The document you refer to is the 2015 audit, not a management letter. Page 4 is the standard auditor boilerplate one usually reads in these documents. Having just been elected, I was not on the delegation in 2015. If there was a management letter in 2015, I would hope the concerns raised were addressed immediately, as my experience with management letters is that would be appropriate. I remain unaware of any management letter.

The one time we did have a limited forensic audit at the hospital, it had to deal with an issue which a standard audit would not have uncovered, and had nothing to do with management letters.

A full forensic audit is extremely expensive and is not something I would support in either setting without specific evidence of wrongdoing.

Joseph Cormier said...

You’re welcome William.

I recognize from the Huggins Hospital website that it is not a corporate entity, but a non-profit. I do not mean to cause debate on what a management letter is. The URL in my previous post, regarding management letters refers to public corporations, and knowing Fred, is what he was probably alluding to. I suspect that was the crux of the issue. I also recognize that Carroll County is not a public corporation. The county audit does state management position.

I have no background in non-profits, but my work career did include senior management position at companies like Wang Labs., attending Dr. Wang’s weekly design meetings, also plant manager of Wilcom Inc., ran manufacturing for LXE in Atlanta, and other work. All of my management work career was(now retired)in the corporate sector. I've mentioned many times, that my three degrees in business, including MBA, and having obtained paralegal certification from a NH state college around 20 years ago, entitles me to a Dunkin Donuts coffee ... maybe!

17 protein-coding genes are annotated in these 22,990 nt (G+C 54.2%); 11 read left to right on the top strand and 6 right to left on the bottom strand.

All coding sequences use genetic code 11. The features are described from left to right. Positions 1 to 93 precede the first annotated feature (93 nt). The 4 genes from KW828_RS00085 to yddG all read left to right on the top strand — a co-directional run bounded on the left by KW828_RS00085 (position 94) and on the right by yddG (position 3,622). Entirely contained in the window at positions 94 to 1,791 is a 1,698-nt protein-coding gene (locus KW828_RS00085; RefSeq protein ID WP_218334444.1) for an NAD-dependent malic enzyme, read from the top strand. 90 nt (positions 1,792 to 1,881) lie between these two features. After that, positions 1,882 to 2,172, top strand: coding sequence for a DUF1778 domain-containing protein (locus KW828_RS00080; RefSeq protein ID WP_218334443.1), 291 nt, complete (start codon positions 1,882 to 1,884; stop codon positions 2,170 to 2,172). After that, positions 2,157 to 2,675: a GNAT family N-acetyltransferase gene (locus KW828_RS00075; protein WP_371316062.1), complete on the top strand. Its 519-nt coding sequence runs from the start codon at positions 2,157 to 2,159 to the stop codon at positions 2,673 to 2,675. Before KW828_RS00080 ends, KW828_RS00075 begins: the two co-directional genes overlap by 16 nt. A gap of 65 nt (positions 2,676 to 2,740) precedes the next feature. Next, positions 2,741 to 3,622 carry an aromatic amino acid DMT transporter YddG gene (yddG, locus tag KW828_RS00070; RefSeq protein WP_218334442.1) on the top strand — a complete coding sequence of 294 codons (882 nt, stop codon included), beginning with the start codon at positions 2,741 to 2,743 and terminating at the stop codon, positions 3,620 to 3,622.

Seriously though, a forensic audit is not cheap, and is in pursuit of fraud. Whether that has happened at the County, I'm not to say. I'm not convinced that anyone else can either. Do I think it is worth pursuing ... probably not.

Some "stuff":

"Definition: A management representation letter is a form letter written by a company's external auditors, which is signed by senior company management. The letter attests to the accuracy of the financial statements that the company has submitted to the auditors for their analysis. The CEO and the most senior accounting person (such as the CFO) are usually required to sign the letter."


"The Public Company Accounting Oversight Board provides considerable detail regarding the content of a management representation letter in its AU Section 333."


You may or may not be familiar with FASB, but they also have statements regarding management letters.


Thank you for your service as a state rep., and doctor.
Maybe I'll see at the next county farm tour, as we both attended the last.

Fred Van Magness said...

The Management Letter I am referring to is a separate document that auditors present to management outlining areas of concern and opportunities for improvement. It is a common audit document and it is not the boiler plate stuff at the beginning of the audit reports. As an example, it may point out compliance concerns with current or future FASB rules. For full transparency, the County or the audit firm can clear up the issue by stating that there are zero SEPARATE audit management letters from the auditors to the County Commissioners in each of the audit years. It would be unusual to have everything perfect and without comment, but then again.........